Love is patient; love is kind; love is not envious
or boastful or arrogant or rude. It does not insist
on its own way; it is not irritable or resentful; it
does not rejoice in wrongdoing, but rejoices in the
truth. It bears all things, believes all things, hopes
all things, endures all things. Love never ends.
1 Corinthians 13:4- 8a
Best thing about director Menno Meyjes’s new film is the sensitive acting of John Cusack as widower David Gordon and young actor Bobby Coleman as the insecure Dennis, the latter abandoned at birth.
They save this story of the wooing of a fearful young orphan from what easily could have become gooey bathos. Cusack’s David Gordon, still grieving over the death of his wife, is a good example of the first words of the quotation from the apostle Paul’s 13th Chapter of First Corinthians.
The Gordon’s had started the process of adopting a child, one that takes so long that even though it has been over a year since his wife has died, the notice of the approval of their request has come through. David’s sister Liz (Joan Cusack) says that of course he will turn it down, but David, though inclined to agree, is not so sure. He is intrigued, when he visits the orphanage, by a boy that he cannot see because the lad insists on viewing the world from inside a large packing carton, even when out on the playground. David is a highly successful science fiction writer, so I suspect that the boy’s claim to be from Mars is part of the writer’s attraction. Anyway, he decides to proceed with the adoption, and Dennis goes home with him on a trial basis.
The fearful boy does emerge from the shipping carton, but still maintains an invisible box around himself. As they enter his house David tells the anxious boy, “Just think of it as a bigger box.” Over the next few days David tries hard to gain the boy’s trust and put at bay his anxieties over being abandoned again. At first he plays along with Dennis’ claim to be from Mars, sent to earth to study humans and write a report about them. And then after several eerie events, he begins to wonder if the boy’s claims might not be true. David is fortunate in that Harlee (Amanda Peet) is often on hand as his best friend to lend a hand with the nervous boy. One of the best scenes occurs when Dennis drops a piece of pottery and is filled with his fear of rejection. David comes to him and the following exchange takes place: David: I don’t care about any of that stuff. Look, this is just stuff. “ (He throws down a bowl. Then Dennis drops a bowl softly.)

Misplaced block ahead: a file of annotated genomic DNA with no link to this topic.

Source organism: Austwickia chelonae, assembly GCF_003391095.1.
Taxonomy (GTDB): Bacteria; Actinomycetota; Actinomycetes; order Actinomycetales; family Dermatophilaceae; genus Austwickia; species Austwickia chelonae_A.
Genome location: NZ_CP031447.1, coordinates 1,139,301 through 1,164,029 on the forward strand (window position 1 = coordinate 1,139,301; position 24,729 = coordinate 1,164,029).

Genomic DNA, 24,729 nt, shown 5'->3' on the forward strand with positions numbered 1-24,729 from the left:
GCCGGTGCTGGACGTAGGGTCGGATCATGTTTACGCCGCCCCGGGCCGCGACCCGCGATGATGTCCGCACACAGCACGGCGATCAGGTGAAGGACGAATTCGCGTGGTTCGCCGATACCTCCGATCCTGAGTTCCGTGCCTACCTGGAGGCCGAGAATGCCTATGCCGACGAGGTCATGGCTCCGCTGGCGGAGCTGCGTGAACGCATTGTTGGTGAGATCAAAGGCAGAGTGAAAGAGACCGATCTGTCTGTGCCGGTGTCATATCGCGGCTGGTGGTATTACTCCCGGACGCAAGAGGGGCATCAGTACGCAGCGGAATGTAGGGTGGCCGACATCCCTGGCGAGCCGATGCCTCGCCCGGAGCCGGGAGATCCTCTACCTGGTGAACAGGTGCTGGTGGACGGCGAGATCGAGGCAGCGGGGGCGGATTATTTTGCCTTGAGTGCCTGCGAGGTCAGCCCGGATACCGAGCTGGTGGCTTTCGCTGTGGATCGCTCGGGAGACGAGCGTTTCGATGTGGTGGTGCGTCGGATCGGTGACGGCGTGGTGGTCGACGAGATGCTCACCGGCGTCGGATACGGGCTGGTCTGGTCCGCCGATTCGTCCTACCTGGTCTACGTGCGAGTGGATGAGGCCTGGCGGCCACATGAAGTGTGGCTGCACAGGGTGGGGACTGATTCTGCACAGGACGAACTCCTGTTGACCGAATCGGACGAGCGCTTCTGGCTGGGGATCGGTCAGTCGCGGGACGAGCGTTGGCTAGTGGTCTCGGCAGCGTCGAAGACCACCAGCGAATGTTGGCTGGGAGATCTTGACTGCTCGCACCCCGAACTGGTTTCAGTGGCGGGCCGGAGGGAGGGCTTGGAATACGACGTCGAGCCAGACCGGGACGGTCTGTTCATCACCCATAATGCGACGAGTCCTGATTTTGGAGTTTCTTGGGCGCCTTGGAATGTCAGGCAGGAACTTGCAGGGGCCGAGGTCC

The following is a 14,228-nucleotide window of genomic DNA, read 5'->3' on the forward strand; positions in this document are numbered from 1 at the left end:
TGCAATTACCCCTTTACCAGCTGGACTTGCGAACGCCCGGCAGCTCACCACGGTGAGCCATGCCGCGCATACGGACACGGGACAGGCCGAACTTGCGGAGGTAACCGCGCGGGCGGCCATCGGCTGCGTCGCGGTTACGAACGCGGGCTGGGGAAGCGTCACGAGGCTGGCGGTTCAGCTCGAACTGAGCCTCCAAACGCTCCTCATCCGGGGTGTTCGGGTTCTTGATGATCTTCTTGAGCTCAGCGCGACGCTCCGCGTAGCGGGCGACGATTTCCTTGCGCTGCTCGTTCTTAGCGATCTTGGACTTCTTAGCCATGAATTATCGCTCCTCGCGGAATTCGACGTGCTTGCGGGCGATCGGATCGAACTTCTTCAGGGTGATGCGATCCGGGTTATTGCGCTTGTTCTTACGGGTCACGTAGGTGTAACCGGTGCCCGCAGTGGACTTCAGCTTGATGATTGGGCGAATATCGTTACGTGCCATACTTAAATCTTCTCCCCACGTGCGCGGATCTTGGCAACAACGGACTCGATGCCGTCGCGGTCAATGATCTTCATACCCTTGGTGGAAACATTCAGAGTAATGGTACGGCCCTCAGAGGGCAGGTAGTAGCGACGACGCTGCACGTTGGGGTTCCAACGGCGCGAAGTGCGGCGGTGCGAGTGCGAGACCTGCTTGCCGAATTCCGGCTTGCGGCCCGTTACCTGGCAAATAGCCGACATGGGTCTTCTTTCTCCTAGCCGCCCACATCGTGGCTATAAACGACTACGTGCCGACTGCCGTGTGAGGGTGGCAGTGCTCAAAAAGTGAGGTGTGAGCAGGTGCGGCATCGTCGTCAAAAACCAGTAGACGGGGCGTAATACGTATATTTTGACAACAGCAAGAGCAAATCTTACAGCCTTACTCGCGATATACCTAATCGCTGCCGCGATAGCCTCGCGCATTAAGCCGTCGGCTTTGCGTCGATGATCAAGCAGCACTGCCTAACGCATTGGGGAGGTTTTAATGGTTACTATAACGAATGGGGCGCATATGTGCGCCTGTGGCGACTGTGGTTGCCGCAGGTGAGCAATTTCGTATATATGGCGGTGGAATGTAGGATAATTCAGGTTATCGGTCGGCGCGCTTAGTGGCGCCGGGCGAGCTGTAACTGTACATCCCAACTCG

David: Come on! Break it like you mean it! (He throws another bowl onto the floor, and )
Dennis smashes some plates.)
David: Now that! Come on!
It is while they are happily destroying the set of china that the social worker (Richard Schiff) arrives for the interview to see how Dennis is faring. Needless to say, he is not pleased that a child is being encouraged to smash the family China, so added to the question of Dennis’s origin, is the threat that the child welfare board might not allow such an eccentrically behaving man gain custody of a disturbed boy.
1) What do you think of Dennis’s unusual defense? How is David the appropriate person for Dennis? What is at the root of Dennis’s fear?
2) What instances do you see of David’s love that fits the apostle Paul’s description of agape love? How is the incident of the smashing of the dishes a good object lesson? (I have been around children who become almost panic stricken when they break a household object, indicative of parents with values very different from what David is teaching: have you had such experiences?)
3) Of course, David will have to teach (later) Dennis respect for property, but which do you think is more important—to learn to value people more than things, or to respect and care for things?
4) What does David say to give Dennis more confidence when he plays baseball? Have you ever thought that getting three hits out of ten times up at bat was such a good thing? Or did you think instead that striking out seven times out of ten meant failure?
What do you think of David’s answer to the anguished question of Dennis, “Why? Why did they leave me?
5) How does David show that his priorities are in the right order when he meets with his publisher? How did you feel at the end of the film?